I am recently back from my third(3rd) trip to South Africa in the past year having spent a total of nearly 6 weeks there and I have learned quite a bit.  Most of what drove the South African Economy of the past was mineral(Gold, Diamonds, Rare Earth Minerals, etc…) wealth.  As that has begun to decline South Africa’s other major industry, tourism has come into its own.

I am not going to beat around the bush, the thing that South African Tourism does well, is to sell South Africa as a Destination and a one of a kind experience, somewhere you go and spend a week or two.  This is something that I don’t feel Kentucky does and I am sure I will get many people who will disagree with me on that, but at the very least I will get most of those people to agree we do not do it to the degree we could and should.

Now to be fair, South Africa has some natural advantages that Kentucky does not but Kentucky has a beauty that I would put up against any place in the World and its own unique character that makes it a Great Tourism Destination.  The key with Destination Tourism is that you really are trying to sell to a far off audience, like South African’s, Europeans or just about anybody else on the planet.

I feel there are 4 keys to developing Kentucky as a Great Destination.

  1. Natural Beauty – Kentucky has a beauty that comes through in pictures that people find alluring.
  2. Southern Charm – We do posses an inviting personality that people generally find as warm and relaxing after they have been here.  That is something a little harder to convey to people who haven’t been here but it is possible with the right marketing.
  3. Adventure Tourism – Everything from horse back riding, hiking, cycling, boating to the Kentucky Horse Park and Horse Shows.  Activities that people can do with just the clothes on their back and a couple of days.
  4. Location, Location, Location – Kentucky is very centrally located which allows someone to come here and do day and overnight trips to a number of key Cites and sites, such as Nashville or Chicago or Washington DC.  Even New York City or Disney World are simple plane flights away.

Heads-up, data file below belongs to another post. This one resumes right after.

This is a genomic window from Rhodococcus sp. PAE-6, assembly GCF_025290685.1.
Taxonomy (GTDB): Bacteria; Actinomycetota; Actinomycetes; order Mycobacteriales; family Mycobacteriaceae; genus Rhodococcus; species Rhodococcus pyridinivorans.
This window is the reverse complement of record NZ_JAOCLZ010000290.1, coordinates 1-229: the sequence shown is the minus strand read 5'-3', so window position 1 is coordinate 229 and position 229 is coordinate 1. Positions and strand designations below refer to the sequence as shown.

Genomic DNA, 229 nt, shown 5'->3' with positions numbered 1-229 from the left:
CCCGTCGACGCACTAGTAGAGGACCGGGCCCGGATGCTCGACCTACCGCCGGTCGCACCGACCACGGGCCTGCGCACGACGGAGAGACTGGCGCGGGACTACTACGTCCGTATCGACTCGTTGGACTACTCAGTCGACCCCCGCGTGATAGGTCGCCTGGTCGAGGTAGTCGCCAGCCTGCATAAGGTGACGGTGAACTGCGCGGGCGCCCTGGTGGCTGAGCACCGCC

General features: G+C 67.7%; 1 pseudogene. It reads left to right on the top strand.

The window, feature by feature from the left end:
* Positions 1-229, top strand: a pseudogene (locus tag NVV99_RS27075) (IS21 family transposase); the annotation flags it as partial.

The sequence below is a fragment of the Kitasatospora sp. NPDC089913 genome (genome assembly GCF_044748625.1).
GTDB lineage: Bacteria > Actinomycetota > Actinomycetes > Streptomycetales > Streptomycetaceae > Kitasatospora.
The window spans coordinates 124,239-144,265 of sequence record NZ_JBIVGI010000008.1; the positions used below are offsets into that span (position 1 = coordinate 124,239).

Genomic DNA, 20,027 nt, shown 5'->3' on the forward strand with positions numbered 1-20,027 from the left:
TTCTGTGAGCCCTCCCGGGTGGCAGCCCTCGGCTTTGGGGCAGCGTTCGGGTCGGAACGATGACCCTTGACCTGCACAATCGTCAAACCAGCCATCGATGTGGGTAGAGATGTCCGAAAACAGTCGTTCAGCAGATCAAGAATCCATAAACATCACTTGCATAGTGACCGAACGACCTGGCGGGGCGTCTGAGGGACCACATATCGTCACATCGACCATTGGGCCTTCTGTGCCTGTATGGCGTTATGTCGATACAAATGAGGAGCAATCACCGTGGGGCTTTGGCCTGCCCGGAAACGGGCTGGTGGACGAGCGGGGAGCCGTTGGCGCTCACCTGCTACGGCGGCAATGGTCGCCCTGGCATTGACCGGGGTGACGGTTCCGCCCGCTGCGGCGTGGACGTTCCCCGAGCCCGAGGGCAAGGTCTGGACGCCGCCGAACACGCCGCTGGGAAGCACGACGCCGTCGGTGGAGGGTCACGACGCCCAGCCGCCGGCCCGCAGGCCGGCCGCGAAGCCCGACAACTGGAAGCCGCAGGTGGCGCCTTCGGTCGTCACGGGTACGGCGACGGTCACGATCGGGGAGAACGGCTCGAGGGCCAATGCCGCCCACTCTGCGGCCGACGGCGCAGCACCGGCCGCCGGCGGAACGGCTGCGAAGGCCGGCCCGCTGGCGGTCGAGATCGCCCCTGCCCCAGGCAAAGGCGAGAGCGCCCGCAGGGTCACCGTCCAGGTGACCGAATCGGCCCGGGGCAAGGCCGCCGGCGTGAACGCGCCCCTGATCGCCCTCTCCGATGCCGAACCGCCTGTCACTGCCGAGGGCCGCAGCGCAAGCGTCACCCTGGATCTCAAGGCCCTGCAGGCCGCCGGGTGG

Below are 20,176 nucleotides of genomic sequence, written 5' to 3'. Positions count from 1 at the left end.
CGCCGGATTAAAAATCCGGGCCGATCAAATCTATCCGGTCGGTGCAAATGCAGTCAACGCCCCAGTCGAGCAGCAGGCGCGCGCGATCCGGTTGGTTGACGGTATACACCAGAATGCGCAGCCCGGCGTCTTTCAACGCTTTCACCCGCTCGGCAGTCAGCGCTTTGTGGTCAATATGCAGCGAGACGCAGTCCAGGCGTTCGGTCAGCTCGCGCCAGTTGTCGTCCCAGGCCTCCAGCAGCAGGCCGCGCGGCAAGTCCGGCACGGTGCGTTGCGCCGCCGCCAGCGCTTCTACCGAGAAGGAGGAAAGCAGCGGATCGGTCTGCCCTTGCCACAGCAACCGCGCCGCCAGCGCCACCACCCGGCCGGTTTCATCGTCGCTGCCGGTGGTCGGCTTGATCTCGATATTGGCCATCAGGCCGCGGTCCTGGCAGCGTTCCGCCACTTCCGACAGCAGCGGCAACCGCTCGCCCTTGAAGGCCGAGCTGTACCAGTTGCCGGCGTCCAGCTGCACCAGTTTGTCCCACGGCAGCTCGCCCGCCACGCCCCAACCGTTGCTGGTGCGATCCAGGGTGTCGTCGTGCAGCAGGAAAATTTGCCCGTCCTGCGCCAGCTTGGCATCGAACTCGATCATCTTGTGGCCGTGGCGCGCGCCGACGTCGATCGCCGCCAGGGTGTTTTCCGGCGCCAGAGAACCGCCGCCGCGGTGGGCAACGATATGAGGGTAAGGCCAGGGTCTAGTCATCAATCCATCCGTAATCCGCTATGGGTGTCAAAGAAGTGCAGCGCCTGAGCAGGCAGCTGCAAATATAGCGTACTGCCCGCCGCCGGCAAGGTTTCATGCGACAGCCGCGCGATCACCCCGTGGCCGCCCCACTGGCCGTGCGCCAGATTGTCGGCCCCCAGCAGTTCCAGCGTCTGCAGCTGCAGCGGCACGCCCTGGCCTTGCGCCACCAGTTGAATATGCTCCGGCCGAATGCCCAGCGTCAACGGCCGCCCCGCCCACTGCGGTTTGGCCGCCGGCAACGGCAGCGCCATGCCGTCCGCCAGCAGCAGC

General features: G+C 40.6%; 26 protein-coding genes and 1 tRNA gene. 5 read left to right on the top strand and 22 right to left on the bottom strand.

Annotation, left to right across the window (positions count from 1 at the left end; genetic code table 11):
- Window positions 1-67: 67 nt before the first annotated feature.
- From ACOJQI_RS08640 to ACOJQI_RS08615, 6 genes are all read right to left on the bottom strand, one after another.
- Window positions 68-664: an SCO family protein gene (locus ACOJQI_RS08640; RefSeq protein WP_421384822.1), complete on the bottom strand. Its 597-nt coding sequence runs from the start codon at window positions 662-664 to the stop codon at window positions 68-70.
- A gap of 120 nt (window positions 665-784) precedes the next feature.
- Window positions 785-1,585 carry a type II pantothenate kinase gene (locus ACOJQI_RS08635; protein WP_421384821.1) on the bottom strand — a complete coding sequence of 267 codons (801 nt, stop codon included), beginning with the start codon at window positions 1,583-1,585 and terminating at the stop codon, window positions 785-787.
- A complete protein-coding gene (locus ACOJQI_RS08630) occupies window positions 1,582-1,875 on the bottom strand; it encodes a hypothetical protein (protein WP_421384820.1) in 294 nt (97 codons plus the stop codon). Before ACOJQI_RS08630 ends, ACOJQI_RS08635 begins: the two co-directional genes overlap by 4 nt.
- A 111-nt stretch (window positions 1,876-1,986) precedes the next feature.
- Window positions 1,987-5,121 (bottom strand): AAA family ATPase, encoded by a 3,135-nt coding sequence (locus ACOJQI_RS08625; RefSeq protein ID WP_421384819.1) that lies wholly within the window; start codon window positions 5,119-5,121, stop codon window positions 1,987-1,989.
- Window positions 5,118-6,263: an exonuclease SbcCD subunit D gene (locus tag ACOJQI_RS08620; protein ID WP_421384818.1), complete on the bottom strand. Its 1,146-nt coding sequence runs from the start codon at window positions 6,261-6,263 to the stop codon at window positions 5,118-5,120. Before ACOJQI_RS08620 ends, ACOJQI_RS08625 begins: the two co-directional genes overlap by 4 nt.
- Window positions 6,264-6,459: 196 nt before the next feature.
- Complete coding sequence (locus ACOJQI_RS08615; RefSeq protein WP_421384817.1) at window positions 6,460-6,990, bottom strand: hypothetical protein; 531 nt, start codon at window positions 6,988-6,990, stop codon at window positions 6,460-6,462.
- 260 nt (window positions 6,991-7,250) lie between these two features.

While in South Africa we actually did a day trip up to Botswana just to have that experience and to check out the new Bush Babies Lodge on the Limpopo River that separates South Africa from Botswana.  And on our way back to the States, we came via Europe and changed flights in Paris, France on New Year’s Eve just  to get in another destination.  Now to be fair, we were only on the ground 5 hours so didn’t have time to leave the airport, but still I have the experience of saying I was in Paris for New Year’s Eve 2013.

My point being, that is why everyone wants to travel to far off lands and sometimes even the State next door, is for the experience and I have come to the conclusion that there are 7 billion people on the planet that all want to come to Kentucky they just don’t know it yet.  I realize most of those 7 billion people don’t have that luxury of being able to travel that far but there are a lot of people who can and Kentucky needs to be on their list of Destinations they want to visit in their Life times.

Kentucky Colonel
Thomas Demond
KyWEGO